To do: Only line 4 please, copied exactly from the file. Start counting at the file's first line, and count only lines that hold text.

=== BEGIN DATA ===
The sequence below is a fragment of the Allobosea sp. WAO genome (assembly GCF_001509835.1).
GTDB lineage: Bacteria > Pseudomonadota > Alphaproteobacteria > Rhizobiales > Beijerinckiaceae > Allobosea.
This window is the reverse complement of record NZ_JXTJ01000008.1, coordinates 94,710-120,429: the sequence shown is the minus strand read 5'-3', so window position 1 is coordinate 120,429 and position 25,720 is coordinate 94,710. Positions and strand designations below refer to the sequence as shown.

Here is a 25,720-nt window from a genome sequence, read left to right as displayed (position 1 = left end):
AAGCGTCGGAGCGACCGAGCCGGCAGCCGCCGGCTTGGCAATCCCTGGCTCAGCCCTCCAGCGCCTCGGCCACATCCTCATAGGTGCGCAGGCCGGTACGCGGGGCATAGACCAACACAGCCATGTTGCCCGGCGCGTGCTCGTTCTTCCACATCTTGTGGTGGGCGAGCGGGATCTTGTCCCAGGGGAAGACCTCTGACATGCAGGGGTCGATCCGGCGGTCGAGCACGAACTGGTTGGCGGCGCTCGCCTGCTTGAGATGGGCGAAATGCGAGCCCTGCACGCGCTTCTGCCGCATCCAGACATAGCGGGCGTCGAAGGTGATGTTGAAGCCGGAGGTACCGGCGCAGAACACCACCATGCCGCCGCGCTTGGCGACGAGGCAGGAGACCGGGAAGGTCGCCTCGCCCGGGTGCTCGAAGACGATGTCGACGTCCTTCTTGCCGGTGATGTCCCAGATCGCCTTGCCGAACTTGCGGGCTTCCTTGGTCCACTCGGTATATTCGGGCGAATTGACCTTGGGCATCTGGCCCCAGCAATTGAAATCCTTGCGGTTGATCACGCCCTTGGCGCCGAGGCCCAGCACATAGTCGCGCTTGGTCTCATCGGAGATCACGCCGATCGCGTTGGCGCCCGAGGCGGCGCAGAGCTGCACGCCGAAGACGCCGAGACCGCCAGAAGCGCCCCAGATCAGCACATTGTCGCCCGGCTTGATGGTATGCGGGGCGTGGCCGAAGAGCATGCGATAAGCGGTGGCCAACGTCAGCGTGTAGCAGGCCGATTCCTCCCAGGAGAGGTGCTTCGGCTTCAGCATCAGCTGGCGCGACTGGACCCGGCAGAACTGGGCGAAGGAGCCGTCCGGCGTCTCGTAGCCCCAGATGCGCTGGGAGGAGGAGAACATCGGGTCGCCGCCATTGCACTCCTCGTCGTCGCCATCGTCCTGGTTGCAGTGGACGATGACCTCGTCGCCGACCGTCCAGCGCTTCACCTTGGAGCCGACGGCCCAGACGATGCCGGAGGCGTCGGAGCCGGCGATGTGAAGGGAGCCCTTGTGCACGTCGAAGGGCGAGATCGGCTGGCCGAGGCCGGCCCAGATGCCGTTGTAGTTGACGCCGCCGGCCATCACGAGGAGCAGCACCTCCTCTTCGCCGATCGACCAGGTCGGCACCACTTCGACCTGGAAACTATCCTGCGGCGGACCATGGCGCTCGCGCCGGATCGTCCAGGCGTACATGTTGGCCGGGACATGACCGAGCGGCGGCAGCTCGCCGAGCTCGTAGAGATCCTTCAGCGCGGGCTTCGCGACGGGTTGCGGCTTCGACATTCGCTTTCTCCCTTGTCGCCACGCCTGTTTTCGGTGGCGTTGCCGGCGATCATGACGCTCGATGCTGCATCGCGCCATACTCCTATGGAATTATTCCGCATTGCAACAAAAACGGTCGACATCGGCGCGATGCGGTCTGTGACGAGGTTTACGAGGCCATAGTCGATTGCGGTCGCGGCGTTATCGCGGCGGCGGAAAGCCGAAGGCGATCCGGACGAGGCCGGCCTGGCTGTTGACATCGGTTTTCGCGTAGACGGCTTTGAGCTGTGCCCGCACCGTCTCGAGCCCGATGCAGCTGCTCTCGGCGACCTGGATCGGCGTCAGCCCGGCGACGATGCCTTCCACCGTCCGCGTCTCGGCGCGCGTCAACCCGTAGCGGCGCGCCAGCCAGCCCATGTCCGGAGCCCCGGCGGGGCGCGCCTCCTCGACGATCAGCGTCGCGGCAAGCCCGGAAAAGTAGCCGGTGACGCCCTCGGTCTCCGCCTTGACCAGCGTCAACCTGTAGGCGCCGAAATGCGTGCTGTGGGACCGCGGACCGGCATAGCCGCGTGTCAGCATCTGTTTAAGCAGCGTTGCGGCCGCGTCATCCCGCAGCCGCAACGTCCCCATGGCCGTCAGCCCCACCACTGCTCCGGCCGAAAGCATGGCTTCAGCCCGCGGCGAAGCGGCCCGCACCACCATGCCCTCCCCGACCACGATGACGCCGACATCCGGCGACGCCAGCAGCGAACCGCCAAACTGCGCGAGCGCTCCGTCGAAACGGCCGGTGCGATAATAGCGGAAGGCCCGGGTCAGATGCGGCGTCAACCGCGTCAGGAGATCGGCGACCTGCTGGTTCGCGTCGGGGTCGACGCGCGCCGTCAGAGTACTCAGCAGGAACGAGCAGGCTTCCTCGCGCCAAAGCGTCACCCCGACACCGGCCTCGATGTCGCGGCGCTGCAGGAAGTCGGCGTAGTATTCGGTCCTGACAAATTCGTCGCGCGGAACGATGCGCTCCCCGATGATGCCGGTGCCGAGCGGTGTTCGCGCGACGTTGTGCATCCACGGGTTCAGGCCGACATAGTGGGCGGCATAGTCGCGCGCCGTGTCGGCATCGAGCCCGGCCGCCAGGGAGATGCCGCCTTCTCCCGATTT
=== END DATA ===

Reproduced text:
Here is a 25,720-nt window from a genome sequence, read left to right as displayed (position 1 = left end):